A Brief Primer on Estrogen Therapy

6
Aug

Some women can’t live without it; others won’t come near it. Some love it; others hate it. But no matter how you fell about estrogen, it’s still the only government approved drug therapy in the United States and Canada for treating menopause-related symptoms.

Before 2002 and the publishing of the Women’s Health Initiative study, a very large percentage of women in menopause were taking estrogen or estrogen plus progestin or progesterone. After the study, which showed that estrogen plus progestin caused an increased risk of breast cancer, heart attack, blood clots and stroke, many women went cold turkey and stopped everything. I remember my phone ringing off the hook with concerned women. Half the calls were from women wanting to know if they could stay on their hormones. The other half were women looking for an alternative. Since that original study, we’ve learned a lot more about estrogen. Here are a few things every woman in or near menopause should know about hormone therapy.

First, the terms:

Drugs that contain estrogen are divided into two categories:

  • ET for Estrogen Therapy. These contain estrogen only.
  • EPT for estrogen-progesterone therapy.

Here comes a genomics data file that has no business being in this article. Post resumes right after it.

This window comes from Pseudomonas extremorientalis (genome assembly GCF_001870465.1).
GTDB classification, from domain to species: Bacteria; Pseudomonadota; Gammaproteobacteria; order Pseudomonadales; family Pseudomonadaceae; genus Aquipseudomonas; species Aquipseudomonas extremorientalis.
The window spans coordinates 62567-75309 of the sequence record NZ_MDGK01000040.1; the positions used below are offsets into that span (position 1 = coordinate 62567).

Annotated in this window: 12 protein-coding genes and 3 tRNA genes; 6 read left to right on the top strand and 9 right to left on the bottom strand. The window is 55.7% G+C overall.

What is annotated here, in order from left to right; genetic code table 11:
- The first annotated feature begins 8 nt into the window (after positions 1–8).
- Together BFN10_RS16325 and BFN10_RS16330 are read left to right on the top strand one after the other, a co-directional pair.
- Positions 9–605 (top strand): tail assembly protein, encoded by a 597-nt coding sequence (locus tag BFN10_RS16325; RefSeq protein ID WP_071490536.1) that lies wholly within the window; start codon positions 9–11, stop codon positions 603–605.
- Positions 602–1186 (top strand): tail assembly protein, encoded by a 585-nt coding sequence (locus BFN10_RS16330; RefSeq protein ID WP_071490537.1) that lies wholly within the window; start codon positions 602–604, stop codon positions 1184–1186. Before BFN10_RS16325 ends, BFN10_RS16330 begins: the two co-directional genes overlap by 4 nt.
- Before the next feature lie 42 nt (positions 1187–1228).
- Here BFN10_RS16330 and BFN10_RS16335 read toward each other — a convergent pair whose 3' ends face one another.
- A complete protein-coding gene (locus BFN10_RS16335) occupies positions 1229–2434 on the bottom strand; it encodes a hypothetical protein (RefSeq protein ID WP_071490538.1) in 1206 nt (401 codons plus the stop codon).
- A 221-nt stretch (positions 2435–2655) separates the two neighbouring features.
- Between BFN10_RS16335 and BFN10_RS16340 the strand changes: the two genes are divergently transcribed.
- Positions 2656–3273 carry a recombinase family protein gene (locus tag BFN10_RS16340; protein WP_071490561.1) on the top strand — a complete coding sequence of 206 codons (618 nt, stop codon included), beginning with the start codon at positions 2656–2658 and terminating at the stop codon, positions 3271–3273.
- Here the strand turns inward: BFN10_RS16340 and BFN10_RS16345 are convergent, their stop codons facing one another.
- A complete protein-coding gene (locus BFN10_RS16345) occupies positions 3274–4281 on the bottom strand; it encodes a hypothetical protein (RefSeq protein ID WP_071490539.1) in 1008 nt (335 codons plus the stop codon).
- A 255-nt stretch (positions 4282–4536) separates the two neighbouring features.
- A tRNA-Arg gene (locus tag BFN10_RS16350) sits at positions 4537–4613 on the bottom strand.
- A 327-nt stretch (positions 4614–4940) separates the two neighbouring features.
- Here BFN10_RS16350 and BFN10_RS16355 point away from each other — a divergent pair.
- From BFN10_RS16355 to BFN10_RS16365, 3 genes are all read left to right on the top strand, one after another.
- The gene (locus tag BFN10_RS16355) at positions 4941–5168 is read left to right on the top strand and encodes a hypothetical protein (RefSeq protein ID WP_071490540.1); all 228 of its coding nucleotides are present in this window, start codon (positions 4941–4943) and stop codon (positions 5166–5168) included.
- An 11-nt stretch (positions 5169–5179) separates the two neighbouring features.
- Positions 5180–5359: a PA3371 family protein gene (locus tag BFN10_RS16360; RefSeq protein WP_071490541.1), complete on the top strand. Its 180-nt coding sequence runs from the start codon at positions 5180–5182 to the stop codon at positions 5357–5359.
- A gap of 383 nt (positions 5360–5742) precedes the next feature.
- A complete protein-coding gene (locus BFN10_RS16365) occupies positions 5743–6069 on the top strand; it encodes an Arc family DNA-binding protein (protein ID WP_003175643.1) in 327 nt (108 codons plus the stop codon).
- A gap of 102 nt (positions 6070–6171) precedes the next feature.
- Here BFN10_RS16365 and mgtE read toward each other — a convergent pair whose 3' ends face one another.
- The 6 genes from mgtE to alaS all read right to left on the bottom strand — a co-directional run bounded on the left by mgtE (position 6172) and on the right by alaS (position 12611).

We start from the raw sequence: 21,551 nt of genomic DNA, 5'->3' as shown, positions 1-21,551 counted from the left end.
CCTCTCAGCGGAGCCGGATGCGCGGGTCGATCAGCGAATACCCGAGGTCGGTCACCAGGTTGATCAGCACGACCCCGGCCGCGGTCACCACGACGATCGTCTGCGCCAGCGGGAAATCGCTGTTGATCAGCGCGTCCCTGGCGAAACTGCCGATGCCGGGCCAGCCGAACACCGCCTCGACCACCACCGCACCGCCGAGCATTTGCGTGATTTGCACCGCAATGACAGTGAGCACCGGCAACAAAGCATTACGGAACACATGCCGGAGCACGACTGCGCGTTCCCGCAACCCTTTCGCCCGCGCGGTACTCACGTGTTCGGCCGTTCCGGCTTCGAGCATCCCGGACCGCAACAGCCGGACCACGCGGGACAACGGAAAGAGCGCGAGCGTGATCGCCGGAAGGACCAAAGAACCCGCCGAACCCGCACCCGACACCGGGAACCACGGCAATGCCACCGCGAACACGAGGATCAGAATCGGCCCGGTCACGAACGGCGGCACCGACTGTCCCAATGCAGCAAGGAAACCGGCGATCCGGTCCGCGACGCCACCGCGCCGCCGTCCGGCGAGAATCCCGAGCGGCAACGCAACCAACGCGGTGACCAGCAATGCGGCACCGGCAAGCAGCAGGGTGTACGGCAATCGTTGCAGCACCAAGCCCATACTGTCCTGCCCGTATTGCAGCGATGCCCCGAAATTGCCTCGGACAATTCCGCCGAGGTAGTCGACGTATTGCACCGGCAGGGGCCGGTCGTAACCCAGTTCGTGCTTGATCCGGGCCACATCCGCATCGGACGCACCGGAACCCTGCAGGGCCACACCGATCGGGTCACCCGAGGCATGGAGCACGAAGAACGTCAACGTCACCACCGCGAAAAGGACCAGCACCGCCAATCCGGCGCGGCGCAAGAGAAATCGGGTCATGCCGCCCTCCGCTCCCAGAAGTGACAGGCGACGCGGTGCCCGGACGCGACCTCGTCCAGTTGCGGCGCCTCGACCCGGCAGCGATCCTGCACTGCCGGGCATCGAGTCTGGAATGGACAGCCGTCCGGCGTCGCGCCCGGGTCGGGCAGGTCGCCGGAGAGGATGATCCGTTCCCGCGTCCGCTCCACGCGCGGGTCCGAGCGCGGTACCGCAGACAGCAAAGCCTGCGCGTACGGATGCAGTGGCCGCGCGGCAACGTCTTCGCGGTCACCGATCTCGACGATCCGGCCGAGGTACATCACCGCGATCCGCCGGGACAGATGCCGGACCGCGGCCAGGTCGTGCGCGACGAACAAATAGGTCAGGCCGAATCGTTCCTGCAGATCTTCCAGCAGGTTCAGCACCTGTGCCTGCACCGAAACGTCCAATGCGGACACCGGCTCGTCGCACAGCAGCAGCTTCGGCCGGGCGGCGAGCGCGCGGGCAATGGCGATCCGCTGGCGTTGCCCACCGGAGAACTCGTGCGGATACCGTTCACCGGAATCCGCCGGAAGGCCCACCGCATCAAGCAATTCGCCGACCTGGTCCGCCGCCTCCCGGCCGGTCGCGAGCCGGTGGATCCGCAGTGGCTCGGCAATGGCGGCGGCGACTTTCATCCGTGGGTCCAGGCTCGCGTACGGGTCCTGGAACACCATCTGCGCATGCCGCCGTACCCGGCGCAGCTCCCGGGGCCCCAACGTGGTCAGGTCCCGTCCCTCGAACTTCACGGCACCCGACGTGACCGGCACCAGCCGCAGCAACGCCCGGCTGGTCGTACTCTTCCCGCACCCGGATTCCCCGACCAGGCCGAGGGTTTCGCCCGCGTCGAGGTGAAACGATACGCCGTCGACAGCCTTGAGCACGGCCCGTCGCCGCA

• HT stands for hormone therapy and can refer to either ET or EPT.
  • HRT stands for hormone replacement therapy but it isn’t currently used as much.

Now the estrogen types:

There are four types of estrogens.

  1. Human Estrogens. There are three human estrogens – estradiol, also called 17b-estradiol, is the strongest one. Estrone is 50-70% less active. Estriol is 10% as active as estradiol. Estradiol is the only government approved single-estrogen product.
  2. Non-Human Estrogen. These are also called conjugated estrogens or CE. These are a mixture of at least 10 estrogens obtained from natural sources, typically, the urine of pregnant mares. Their effects are caused by the sum of the 10 or more estrogens.
  3. Synthetic Estrogens. These are manufactured in chemical plants and resemble human and non-human estrogens.
  4. Plant-Based Estrogens. These are also called phytoestrogens. Some act like an estrogen and others act like an anti-estrogen, depending on which part of the body the phytoestrogens affects. These are not prescription hormones.

Whether or not to take estrogen and or progesterone is a very personal decision that needs to be individualized. For those of you considering HT, I strongly suggest you have a detailed discussion with your healthcare provider. HT is still a great decision for many women, but it has to be individualized.

In order to help you prepare for that discussion and to help you get the most out of your visit, I’ve written an E-book on estrogen and progesterone to serve as your guide. I’m offering it FREE to my readers as a special gift. Click here for FREE instant access and download this hormone guide E-book now.

 

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